Mind & Life is excited to share the special issue on Mindfulness, published in Current Opinion in Psychology earlier this month. This compilation showcases the work of many in the Mind & Life academic community. The authors have received grants, served on committees, attended events, presented at conferences, participated as Fellows, and been active with the Mind & Life Institute and our sister organization Mind & Life Europe in myriad ways. In their introduction to the issue, editors Amit Bernstein, Dave Vago, and Thorsten Barnhofer name the Mind & Life Institute’s grants and activities as “a catalyst for the emergence and ongoing growth of a network of contemplative scholars, scientists, monastics, and practitioners.” We are deeply grateful to these authors and our entire community for joining us in this work.

The editors write about the issue: “The project is exciting—it reflects a global, field-wide collaboration among a large number of scholars across the full spectrum of disciplines exploring mindfulness.” It certainly is a rich resource for understanding the field now, and as the editors say, “it may also provide a map for mindfulness science and practice in the coming years.”

For more than 25 centuries, historical teachings of the Buddha traveled across the people, languages, and cultures of the world. Mindfulness—commonly described as attention to and awareness of present moment experience—is at the heart of these teachings. As meditation practices have been adopted into Western culture, popular and scientific interest in mindfulness has burgeoned. Whereas a total of 39 scientific papers were published before the year 2000, today that number is a staggering 6,000+ papers. Likewise, mindfulness practices and interventions have innervated nearly every sector of society including health care, schools, corporations, corrections, government and policy making, military, social justice movements, and mobile applications with reach and access to millions of new practitioners.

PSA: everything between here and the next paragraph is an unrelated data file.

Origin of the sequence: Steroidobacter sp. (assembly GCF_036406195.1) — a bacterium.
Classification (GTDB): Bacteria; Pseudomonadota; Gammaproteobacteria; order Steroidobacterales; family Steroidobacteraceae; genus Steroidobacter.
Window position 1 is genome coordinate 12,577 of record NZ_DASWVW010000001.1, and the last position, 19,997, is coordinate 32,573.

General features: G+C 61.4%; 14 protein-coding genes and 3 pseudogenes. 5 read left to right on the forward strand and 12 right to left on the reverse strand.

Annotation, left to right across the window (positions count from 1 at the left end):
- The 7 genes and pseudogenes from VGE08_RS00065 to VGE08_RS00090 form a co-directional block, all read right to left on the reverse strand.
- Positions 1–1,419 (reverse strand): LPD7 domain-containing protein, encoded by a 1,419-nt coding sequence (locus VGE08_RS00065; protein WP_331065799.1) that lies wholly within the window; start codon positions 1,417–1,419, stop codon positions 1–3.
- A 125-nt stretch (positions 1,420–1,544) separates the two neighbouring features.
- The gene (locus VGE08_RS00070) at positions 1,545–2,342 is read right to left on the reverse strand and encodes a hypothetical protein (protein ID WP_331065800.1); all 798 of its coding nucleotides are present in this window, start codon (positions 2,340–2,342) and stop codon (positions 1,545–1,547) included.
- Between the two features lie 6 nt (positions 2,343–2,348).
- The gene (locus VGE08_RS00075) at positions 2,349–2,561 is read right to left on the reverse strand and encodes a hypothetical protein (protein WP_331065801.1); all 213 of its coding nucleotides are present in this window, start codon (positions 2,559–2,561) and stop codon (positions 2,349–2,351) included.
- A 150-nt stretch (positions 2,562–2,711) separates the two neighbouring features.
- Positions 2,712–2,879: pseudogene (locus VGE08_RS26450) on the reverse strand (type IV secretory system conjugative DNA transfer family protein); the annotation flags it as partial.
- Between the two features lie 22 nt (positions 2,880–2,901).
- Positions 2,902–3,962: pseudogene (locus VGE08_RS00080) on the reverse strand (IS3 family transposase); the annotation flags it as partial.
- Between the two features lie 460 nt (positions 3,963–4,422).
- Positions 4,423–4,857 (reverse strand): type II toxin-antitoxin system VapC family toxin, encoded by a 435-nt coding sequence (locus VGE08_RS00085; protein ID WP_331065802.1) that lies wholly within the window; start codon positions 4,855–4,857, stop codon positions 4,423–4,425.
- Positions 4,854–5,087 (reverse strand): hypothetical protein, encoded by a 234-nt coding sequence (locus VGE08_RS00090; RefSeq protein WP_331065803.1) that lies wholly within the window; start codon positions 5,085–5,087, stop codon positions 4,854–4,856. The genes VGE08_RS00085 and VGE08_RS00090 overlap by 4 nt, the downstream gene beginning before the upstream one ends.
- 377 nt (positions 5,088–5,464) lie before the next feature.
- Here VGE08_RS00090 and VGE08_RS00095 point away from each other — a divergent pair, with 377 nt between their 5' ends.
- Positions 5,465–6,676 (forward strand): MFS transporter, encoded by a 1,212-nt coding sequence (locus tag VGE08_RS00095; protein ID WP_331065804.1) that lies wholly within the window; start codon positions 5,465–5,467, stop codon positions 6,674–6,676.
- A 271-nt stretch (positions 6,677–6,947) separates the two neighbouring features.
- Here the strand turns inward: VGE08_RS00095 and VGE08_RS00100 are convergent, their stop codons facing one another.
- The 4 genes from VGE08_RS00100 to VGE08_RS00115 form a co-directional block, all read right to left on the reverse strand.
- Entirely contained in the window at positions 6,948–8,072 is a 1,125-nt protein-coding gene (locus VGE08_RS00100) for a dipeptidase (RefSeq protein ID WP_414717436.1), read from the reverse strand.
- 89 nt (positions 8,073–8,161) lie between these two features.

Yet, in recent years, critical voices have emerged asking, broadly, whether the applications of mindfulness have gotten ahead of the evidence. Scholars, scientists and practitioners continue to push the field forward while also working to temper the hype and oversimplification of mindfulness research findings.

Accordingly, three researchers, across three continents, set out to take stock and map the state of the field. Mind & Life community members and researchers Amit Bernstein, (University of Haifa, Israel), David Vago, (Vanderbilt University Medical Center), and Thorsten Barnhofer, (University of Surrey, England), invited over 100 scholars to write 57 papers critically reflecting on the extant data. Together, they sought to bring attention to critical concerns facing the field, accurate and tempered interpretations of existing data and findings, and to highlight developments across domains of contemporary mindfulness science and practice. They have now published this integrated project as a special issue in the esteemed journal Current Opinion in Psychology. It is the largest such field-wide project since mindfulness research began over two decades ago.

The editors shared, “We hoped that bringing together many of the field’s leading scholars could help to guide, challenge, and inspire the next generation of science, practice, and ethical and evidence-based social applications and implementation of mindfulness and, thereby, promote the most social good.” Here at Mind & Life, we echo that hope through our commitment to catalyzing the field in ways that inspire action towards individual and societal flourishing. 

We extend our heartfelt gratitude to the editors and authors for sharing their knowledge in this way, and for all their continued work in this growing field. Read the special issue here or at the link below. All articles are free to view and download through October 30th, 2019. We hope you enjoy the issue as much as we do!



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